HARVEY WASSERMAN FOR BUZZFLASH AT TRUTHOUT
We are now within two months of what may be humankind's most dangerous moment since the Cuban Missile Crisis.
There is no excuse for not acting. All the resources our species can muster must be focused on the fuel pool at Fukushima Unit 4.
Fukushima's owner, Tokyo Electric (Tepco), says that within as few as 60 days it may begin trying to remove more than 1300 spent fuel rods from a badly damaged pool perched 100 feet in the air. The pool rests on a badly damaged building that is tilting, sinking and could easily come down in the next earthquake, if not on its own.
Some 400 tons of fuel in that pool could spew out more than 15,000 times as much radiation as was released at Hiroshima.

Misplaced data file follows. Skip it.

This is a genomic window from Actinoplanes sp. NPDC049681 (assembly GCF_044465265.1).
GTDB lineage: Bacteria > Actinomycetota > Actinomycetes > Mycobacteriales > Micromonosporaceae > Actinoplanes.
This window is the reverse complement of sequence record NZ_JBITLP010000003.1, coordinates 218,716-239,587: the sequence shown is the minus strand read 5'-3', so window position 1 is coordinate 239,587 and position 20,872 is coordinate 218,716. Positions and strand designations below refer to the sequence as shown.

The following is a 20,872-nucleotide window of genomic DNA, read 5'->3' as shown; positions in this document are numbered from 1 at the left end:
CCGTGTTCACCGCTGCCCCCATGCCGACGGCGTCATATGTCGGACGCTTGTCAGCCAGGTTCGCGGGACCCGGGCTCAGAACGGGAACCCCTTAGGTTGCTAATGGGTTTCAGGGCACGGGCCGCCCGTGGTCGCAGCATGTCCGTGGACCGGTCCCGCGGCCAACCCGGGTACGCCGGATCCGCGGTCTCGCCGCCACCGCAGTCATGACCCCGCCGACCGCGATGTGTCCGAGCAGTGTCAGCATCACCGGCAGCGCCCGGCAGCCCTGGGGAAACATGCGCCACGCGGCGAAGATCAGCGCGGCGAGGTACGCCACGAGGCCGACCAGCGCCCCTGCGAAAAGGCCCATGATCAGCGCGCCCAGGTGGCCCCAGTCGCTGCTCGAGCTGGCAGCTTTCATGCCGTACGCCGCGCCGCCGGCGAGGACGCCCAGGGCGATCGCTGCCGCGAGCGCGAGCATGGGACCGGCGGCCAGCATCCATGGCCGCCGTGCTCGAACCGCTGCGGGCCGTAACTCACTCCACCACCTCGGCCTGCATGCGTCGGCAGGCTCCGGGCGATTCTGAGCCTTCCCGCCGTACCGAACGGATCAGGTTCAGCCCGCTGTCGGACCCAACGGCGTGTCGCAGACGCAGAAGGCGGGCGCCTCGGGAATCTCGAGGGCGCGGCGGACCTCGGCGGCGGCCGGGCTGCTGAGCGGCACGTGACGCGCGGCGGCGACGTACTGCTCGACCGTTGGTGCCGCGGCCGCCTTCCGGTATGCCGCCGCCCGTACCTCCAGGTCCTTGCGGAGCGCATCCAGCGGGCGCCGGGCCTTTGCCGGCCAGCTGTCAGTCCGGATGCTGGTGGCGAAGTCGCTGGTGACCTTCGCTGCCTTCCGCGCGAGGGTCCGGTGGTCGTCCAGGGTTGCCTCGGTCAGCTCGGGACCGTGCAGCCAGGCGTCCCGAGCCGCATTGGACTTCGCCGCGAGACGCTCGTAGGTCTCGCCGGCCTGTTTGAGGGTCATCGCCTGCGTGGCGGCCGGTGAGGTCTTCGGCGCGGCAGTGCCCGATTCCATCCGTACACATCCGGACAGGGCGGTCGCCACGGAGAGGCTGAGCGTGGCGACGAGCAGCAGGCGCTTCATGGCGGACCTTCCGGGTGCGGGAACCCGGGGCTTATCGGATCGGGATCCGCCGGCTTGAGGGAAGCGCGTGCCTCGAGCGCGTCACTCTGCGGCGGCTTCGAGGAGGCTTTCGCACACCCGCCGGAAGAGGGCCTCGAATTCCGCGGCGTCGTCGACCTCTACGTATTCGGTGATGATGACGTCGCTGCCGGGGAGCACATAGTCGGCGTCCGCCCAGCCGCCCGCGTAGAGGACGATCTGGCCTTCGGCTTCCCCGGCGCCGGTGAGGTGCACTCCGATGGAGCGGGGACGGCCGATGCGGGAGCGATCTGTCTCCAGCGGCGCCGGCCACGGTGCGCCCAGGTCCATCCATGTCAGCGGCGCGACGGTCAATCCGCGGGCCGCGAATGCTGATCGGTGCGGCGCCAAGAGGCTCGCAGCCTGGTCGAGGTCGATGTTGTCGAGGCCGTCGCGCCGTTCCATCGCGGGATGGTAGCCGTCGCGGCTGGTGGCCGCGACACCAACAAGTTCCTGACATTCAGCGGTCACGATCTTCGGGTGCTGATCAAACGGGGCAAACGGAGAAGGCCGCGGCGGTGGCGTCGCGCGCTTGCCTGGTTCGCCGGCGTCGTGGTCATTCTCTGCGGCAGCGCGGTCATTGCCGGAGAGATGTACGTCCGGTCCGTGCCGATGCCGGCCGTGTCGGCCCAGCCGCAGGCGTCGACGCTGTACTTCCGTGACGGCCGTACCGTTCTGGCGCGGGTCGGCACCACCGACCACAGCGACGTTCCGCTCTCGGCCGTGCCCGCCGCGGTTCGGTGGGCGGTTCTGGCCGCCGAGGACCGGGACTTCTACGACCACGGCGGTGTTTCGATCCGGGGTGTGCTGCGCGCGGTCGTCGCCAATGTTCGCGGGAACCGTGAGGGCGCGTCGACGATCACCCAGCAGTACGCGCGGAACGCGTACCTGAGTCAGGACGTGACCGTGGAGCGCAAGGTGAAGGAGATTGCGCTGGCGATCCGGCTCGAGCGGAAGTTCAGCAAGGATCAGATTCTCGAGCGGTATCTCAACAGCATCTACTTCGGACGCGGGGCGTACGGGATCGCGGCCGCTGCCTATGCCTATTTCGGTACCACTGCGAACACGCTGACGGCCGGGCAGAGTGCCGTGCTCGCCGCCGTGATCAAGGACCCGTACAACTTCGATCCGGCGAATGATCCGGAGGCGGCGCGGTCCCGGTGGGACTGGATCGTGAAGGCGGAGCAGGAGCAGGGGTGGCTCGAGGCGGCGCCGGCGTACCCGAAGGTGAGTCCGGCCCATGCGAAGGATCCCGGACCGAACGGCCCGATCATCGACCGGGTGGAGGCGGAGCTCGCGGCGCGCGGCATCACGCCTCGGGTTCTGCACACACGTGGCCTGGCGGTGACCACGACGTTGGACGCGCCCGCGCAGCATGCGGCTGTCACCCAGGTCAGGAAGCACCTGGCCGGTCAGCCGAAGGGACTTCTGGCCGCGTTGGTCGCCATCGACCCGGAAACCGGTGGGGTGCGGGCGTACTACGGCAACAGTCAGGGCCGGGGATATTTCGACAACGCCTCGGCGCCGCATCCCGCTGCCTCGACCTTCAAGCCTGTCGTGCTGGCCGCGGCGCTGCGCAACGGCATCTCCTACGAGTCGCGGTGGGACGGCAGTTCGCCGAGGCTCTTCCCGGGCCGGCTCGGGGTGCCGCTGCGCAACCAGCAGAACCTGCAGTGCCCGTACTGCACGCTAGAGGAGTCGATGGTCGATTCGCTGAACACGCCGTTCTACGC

The one thing certain about this crisis is that Tepco does not have the scientific, engineering or financial resources to handle it. Nor does the Japanese government. The situation demands a coordinated worldwide effort of the best scientists and engineers our species can muster.
PAUL BUCHHEIT FOR BUZZFLASH AT TRUTHOUT
That's over and above our payments to the big companies for energy and food and housing and health care and all our tech devices. It's $6,000 that no family would have to pay if we truly lived in a competitive but well-regulated free-market economy.
The $6,000 figure is an average, which means that low-income families are paying less. But it also means that families (households) making over $72,000 are paying more than $6,000 to the corporations.
1. $870 for Direct Subsidies and Grants to Companies
The Cato Institute estimates that the U.S. federal government spends $100 billion a year on corporate welfare. That's an average of $870 for each one of America's 115 million families. Cato notes that this includes "cash payments to farmers and research funds to high-tech companies, as well as indirect subsidies, such as funding for overseas promotion of specific U.S. products and industries...It does not include tax preferences or trade restrictions."